However, one can ask the critical question: is the film at least credible? It deals with human emotions and behaviours, which we would recognize today: group solidarity, domination and submission, conflict, love and loyalty, and pride in overcoming adversity. The Quest For Fire story begins with a small nomadic group carefully protecting its precious fire. But they don’t have the Promethean ability to make fire from scratch. When the fire goes out, three young males from the group go off in search of fire.
Along the way, these vaguely apelike humanoids make contact with a seemingly more ‘evolved’ group that lives in villages, has much more language and uses tools. The coming-together of a woman (Rae-Dawn Chong, excellent performance) from the sophisticated group and a man from the unsophisticated group symbolizes some kind of dialectic: the last frame shows the couple in peace and harmony, the woman pregnant.
The visual depiction of the ‘caveman world’ in Quest for Fire is achieved through excellent cinematography by Claude Agostini and the work of Production Designer Brian Morris and his art department (which won Oscars and BAFTAs for makeup). Morris and his team had a very challenging job. Unlike Cole, they couldn’t merely look to (recent or historic) aboriginal communities as a shortcut to depict what prehistoric humans may have been like. So, they had to try to make it up from archaeological research while at the same time creating a richly exciting and relatable world for audiences to inhabit for the duration of the film. As a Franco-Canadian co-production, there was a substantial budget for location shooting. Jean-Jacques Annaud (who is, of course, one of the great French directors of our era) was able to film in some of the world’s most sublime unspoilt landscapes: Kenya, British Columbia, the Bruce Peninsula and the Scottish Highlands. The landscape cinematography by Agostini and his crew offers up a continent, unlike the ones we are familiar with now. And thankfully no dinosaurs.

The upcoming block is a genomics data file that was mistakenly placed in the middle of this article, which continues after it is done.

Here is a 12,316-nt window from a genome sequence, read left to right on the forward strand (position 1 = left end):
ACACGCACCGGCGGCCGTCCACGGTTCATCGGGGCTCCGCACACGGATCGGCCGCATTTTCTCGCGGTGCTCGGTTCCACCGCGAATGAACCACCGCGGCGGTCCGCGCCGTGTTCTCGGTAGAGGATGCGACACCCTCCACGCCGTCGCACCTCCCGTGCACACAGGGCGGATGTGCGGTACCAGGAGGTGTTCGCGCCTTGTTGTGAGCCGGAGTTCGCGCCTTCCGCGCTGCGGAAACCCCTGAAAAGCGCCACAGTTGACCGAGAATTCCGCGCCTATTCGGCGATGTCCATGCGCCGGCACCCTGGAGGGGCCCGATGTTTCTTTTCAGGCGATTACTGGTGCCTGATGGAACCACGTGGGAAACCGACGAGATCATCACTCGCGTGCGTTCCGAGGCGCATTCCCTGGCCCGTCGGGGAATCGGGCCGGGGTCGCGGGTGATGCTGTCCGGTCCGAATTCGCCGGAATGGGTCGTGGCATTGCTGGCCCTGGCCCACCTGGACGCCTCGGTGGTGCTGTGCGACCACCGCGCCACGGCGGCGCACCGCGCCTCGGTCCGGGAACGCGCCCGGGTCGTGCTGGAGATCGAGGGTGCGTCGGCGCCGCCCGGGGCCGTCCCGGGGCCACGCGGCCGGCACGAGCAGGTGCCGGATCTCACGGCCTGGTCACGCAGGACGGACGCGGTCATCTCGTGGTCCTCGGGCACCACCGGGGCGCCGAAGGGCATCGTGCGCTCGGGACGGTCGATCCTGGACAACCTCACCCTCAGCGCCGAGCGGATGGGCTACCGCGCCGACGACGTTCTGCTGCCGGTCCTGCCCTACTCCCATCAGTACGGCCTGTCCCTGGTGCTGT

Commenting at the time of the film’s release, the critic Gene Siskel noted that at first the film seems ludicrous and the depictions a bit forced, but then you start to think ‘I wonder if that’s the way it did happen?’ And when that happens, ‘Quest for Fire’ has you hooked.” Roger Ebert concurred, writing that “by the time the movie was over, I cared very much about how their lives would turn out.”
Clan of the Cave Bear
Clan of the Cave Bear also has a plot that hinges upon the interaction between a primitive tribe and a more evolved individual. It is an adaptation of a bestselling novel by Jean M. Auel, published in 1980, which spawned a series that only concluded in 2011. Auel did plenty of research for the book, but has no academic background in pre-history studies; you cannot go to either the book or the film for “facts.” Yet both books and movies offer much in the way of atmosphere and ideas.